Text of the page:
There could be many more reasons for this, but the point is that Baby Boomers (grandparents) could be key in reaching today’s teens and tweens. When possible, enlist the help of trusted Baby Boomers in your discipleship efforts.
What are Gen Z’s preferred methods of communication?
Unsurprisingly, Gen Z prefers using devices to communicate. They especially like texting because of how manageable it is: “According to the research, Gen Z and Millennials communicate with others more digitally than in person (65%). This percentage is even higher in English-speaking countries, with the US (73.7%) and UK (74.4%) relying more heavily on digital channels for communication.”
Nevertheless, it’s interesting to note that Gen Z also appreciates face-to-face communication. 39% say it’s “the most effective” way of communicating. It’s worth noting that some members of Gen Z are opting out of smartphone communication entirely out of a belief that it’s better for their mental health and long term well-being.
What are their favorite social media apps and why?
Gen Z is, as they say, “extremely online.” According to survey results from Morning Consult, 54% of Gen Zers say they spend 4 or more hours on social media every day. What they seem to enjoy the most online is visual media. That same data suggests that Gen Z’s favorite social media apps are YouTube, Instagram, and TikTok.
What’s more, that same survey says, “Gen Z spends more time on mobile devices (an average of 11 hours per week) and streams more content (an average of 23 hours of video content a week) than any other generation. That’s almost one full day spent watching (rather than, say, reading) content.”
What are their strengths? Weaknesses?
As you can probably already see, Gen Zers have some real strengths. They are pragmatic, they value relationships, and they love people no matter how different they are or how “shocking” their lifestyles might be. They’re interested in being self-starters and in finding creative ways to educate themselves and better their lives. They strongly dislike hypocrisy and are unwilling to go along with institutions merely because of their perceived authority (which has been a weakness of previous generations). Gen Zers also want to see evidence before accepting something as true.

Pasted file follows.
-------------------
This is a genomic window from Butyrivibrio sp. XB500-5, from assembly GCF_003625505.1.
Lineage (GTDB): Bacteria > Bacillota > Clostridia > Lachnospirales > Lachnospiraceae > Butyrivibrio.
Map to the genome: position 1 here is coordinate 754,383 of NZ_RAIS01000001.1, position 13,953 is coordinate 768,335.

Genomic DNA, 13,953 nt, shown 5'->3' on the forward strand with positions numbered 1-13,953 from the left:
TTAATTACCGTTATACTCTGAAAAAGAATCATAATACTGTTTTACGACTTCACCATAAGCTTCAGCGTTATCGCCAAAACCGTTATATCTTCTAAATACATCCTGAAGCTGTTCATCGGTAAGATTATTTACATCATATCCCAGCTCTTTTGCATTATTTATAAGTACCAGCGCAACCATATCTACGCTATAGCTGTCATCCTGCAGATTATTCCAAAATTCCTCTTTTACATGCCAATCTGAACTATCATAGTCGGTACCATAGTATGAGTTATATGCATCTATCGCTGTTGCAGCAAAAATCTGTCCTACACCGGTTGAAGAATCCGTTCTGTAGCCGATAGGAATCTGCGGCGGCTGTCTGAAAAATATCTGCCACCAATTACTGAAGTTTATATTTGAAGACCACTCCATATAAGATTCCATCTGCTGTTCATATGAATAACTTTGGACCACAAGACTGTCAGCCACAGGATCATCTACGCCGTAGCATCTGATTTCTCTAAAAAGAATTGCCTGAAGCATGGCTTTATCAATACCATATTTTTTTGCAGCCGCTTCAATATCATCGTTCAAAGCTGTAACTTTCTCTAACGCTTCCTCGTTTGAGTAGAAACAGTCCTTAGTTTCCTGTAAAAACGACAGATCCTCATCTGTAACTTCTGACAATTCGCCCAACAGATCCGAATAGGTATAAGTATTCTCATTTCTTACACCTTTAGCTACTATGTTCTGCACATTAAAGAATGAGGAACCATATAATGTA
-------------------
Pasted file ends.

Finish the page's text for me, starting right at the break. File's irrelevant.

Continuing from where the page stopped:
On the other hand, Gen Zers’ emphasis on relationships and acceptance means that they can let their empathy overwhelm their morality. They tend to see truth and morality as relative and can value authenticity so highly that they have an aversion to making any kind of judgment, especially about another person. They can also fail to see that sometimes the most loving step we can take toward people is to confront them with the truth and challenge them to live differently. They need to know where their hope truly comes from and that there is good reason for believing in Christianity.
How can we encourage and love them?
Because Gen Zers emphasize their education and careers so much, Barna concludes the church should prioritize vocational discipleship, writing, “This means teaching young people about the integration of faith and occupation, helping them to better understand the concept of calling and emphasizing the meaning and theological significance of work (not just their potential for professional or financial success).”
Speaking with Barna, Jonathan Morrow of Impact 360 says he believes that students are reluctant to take a stand on moral beliefs because they don’t want to be or appear judgmental and because they live in a culture that doesn’t believe people can have true knowledge about spirituality and morality.
So how can we help Gen Z influence culture instead of letting culture influence them? Morrow says, “In order to build a strong and lasting faith, students need reasons, relationships, and rhythms. These are the things we can directly influence.” He calls these the “Three R’s” of worldview transformation.
From a young age, students need parents and other mentors to teach them the truths about Christianity, educate them about false ideas, and allow them the safety of being able to doubt well. Morrow says, “In short, teenagers need a grown-up worldview, not coloring-book Jesus.”
We hope this Guide helps you better understand Gen Z and tailor your parenting and/or discipleship efforts to specifically fit them. As you seek to understand, love, and lead this generation, have grace and patience for both them and yourself. Though different and growing up in a very different world that could’ve even been imagined just 100 years ago, the members of Gen Z are still human beings made in the image of God. No matter how different things become, God’s design for us will never change. Despite all the technological advancements, the rise of globalization, changes in the political landscape, and more, Gen Z still needs relationship, connection, discipleship, love, and Jesus—just as we all do.